: : Thryza Dow : :
Mumbai’s famous winged visitor, the Lesser Flamingo, is threatened. So are several other species of birds. The number of endangered bird species has shot up to 154 in 2010 from 149 two years ago.
Guess who blows the wildlife whistle to alert the government and alarm people and conservationists? Well, if it is Mumbai then trust the over a century-old Bombay Natural History Society (BNHS). This report is the latest of a study by BNHS with the international conservation body BirdLife International.
“Five new species worldwide have now entered the list of threatened birds including the great slaty woodpecker, black-chinned laughing thrush, great knot, grey bulbul and Japanese quail,” BNHS spokesperson Atul Sathe says.
“The great knot, which has been spotted in Maharashtra’s mudflats, was till recently a part of the least concerned list,” he says.
Research and conservation is a hallmark of BNHS with its projects spread across more than a dozen locations in India now.
BNHS (Bombay Natural History Society), a membership-driven organization, has been promoting the cause of a natural India for the past 126 years now.
Founded in 1883, by eight Mumbai citizens, of which two were Indians. The Society's guiding principle has always been that conservation must be based on scientific research - a tradition exemplified by its legendary former president, late Dr Sálim Ali.
The Society’s Mission Statement “Conservation of Nature, primarily Biological Diversity, through Action based on Research, Education and Public Awareness” aptly describes the organization’s scope of work.
Research at BNHS contributes towards identifying, monitoring and mitigating the adverse impact of unplanned non-sustainable developmental on natural environment.
BNHS has been involved in many research projects till now. The recent ones include Vulture Conservation Breeding Centres (VCBC) in Pinjore (Haryana), Rajabhatkhawa (West Bengal) and Rani (Assam); restoration of Point Calimere (Vedaranyam Swamp) eco-system and Migratory Birds Study Centre (Tamil Nadu); migratory birds tracking in Orissa and Uttar Pradesh; Caecilian Project; study of Great Indian Bustard; Project Elephant and identifying important bird areas (IBA).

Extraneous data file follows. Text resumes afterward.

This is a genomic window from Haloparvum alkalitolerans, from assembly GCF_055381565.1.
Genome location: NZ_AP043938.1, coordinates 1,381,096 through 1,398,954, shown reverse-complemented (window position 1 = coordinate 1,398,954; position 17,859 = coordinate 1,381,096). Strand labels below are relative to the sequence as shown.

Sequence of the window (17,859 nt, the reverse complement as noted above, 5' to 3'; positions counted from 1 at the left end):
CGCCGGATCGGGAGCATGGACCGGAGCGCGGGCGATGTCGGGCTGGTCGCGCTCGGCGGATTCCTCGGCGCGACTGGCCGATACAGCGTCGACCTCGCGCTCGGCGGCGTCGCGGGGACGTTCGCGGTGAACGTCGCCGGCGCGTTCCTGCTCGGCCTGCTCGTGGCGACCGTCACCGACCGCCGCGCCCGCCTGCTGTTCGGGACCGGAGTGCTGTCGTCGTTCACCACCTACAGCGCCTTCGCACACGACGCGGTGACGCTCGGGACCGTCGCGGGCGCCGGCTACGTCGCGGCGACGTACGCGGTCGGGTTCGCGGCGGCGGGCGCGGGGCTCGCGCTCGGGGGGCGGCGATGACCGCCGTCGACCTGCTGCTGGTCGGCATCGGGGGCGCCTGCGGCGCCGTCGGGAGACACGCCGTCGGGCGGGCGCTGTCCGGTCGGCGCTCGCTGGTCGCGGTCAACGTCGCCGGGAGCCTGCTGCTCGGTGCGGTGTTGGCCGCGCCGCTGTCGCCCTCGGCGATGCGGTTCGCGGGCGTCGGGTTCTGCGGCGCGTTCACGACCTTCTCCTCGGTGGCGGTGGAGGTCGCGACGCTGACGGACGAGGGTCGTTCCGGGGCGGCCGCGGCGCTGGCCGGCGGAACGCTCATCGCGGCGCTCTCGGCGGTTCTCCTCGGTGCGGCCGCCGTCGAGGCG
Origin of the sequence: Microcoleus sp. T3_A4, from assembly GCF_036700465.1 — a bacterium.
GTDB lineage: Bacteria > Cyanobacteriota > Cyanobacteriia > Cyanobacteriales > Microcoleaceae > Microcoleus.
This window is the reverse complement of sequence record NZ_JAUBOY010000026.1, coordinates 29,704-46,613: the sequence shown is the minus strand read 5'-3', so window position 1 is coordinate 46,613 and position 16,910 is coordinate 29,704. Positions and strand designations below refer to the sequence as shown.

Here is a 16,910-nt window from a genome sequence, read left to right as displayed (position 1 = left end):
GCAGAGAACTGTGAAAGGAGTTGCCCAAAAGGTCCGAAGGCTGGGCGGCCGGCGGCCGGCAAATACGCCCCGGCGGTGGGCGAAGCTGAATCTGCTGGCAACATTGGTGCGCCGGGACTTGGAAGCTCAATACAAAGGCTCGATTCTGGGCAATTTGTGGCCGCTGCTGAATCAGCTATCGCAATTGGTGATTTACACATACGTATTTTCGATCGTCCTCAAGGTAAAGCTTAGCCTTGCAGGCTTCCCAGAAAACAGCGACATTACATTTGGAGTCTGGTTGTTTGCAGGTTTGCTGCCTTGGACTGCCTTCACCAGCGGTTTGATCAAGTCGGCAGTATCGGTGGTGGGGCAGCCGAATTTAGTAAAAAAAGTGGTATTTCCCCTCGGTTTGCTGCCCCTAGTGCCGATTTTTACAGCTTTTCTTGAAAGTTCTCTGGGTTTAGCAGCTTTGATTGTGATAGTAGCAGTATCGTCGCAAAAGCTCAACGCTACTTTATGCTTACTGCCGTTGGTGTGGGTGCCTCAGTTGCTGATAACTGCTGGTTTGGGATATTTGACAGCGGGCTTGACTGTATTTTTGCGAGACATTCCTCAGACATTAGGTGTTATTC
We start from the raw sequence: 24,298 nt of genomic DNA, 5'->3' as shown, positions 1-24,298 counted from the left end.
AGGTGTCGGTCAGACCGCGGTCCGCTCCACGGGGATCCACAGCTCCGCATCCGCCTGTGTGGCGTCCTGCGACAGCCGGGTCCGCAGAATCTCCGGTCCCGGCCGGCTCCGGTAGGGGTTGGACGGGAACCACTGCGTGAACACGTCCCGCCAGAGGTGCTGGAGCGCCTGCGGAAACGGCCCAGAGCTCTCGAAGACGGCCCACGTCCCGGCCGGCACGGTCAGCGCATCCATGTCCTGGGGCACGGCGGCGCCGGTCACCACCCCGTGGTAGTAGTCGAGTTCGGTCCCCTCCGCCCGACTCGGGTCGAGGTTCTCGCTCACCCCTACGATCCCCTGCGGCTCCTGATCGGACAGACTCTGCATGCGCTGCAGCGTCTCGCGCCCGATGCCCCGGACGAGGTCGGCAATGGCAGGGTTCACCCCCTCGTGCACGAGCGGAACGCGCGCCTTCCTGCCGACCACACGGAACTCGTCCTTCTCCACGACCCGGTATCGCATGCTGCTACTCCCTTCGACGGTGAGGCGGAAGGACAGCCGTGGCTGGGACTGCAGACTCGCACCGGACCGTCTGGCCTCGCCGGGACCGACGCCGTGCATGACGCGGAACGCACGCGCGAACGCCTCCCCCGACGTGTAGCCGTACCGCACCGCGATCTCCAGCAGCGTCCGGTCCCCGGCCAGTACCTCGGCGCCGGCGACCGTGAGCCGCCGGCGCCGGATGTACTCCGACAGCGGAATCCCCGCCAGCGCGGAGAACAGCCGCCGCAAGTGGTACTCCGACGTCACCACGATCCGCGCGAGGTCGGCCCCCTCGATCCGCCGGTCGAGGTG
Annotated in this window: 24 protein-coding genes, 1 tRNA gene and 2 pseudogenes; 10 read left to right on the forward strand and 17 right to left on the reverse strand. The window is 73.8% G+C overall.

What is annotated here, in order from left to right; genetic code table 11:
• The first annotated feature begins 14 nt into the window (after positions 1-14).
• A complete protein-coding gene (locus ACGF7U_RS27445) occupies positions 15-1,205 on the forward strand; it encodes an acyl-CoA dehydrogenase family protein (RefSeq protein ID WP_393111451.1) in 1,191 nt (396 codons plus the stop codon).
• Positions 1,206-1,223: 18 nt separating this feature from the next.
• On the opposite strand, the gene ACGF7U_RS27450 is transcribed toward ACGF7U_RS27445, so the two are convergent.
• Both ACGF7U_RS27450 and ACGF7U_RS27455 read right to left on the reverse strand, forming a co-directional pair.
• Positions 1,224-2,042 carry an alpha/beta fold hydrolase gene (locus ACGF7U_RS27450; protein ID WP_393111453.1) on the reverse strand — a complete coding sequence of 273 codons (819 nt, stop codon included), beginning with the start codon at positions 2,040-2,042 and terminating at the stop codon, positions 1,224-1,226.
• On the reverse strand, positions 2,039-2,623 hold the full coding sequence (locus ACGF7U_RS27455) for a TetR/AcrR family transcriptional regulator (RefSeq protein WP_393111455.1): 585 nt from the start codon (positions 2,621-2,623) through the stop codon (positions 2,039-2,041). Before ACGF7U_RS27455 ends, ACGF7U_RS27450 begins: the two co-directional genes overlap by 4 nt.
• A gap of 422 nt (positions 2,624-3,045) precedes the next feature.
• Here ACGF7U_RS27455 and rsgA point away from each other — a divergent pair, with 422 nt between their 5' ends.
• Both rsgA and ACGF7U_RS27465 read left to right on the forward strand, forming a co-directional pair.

BNHS runs ENVIS (Environmental Information System) Centre to study Avian Ecology and Inland Wetlands. Established by the Ministry of Environment & Forests, Government of India, the Centre primarily deals with Avian Ecology and Inland Wetlands.
“Our conservation department of BNHS aims at surveying, networking, creating awareness and implementing conservation projects; often in association with corporates, Government and other NGOs,” says Atul Sathe.
BNHS conservation projects include conservation of Giant Clams (Lakshadweep), Eco-restoration of Sanjay Gandhi National Park (Mumbai, Maharashtra), Satpuda Landscape Tiger Program (Nagpur, Maharashtra) and Project Mangrove in Maharashtra and Gujarat.
BNHS has one of the most comprehensive natural history collections. The collection has a total of over 1,20,000 specimens, which include nearly 18,500 mammals, 29,000 birds, 5,400 bird eggs, 8,500 amphibians and reptiles and 50,000 insects.
The collection, which dates back over 100 years, covers the entire South Asia, including Afghanistan and Myanmar. The specimens in the natural history section of the Chhatrapati Shivaji Maharaj Vastu Sangrahalaya have also been contributed by BNHS.
BNHS also has a library that is one of the oldest and the largest on Natural History in India covering topics like Wildlife, Ecology, Zoology, Botany, Conservation and Sustainable Development. It also has an antique and unique collection of old books, rare lithographs, photo negatives and coloured transparencies of eminent naturalists.
The publication arm of BNHS is highly revered. BNHS publishes periodicals like Hornbill, BNHS Journal, Buceros and Mistnet. It has published nearly 40 books and 5 CDs on nature related topics.
The premier institution has been conducting scientific research in collaboration with international and national institutions like US Fish and Wildlife Service, BirdLife International, Royal Society for Protection of Birds (RSPB), Zoological Society of London, Wildlife Institute of India and University of Pune, to name a few.
Despite being an organization as old as 126 years BNHS is not resting in it past laurels. It has a series of new projects and collaborations lined up.
“BNHS plans to continue its conservation mission with renewed vigour and a scientific and professional approach by liasoning with various stake-holders in the civic society and reaching out to more and more people,” says Atul Sathe .
Its future plans thus include taking forward the vulture conservation breeding activity, conducting more research to identify more important bird areas.
For further details visit: www.bnhs.org
Written by: Thryza Dow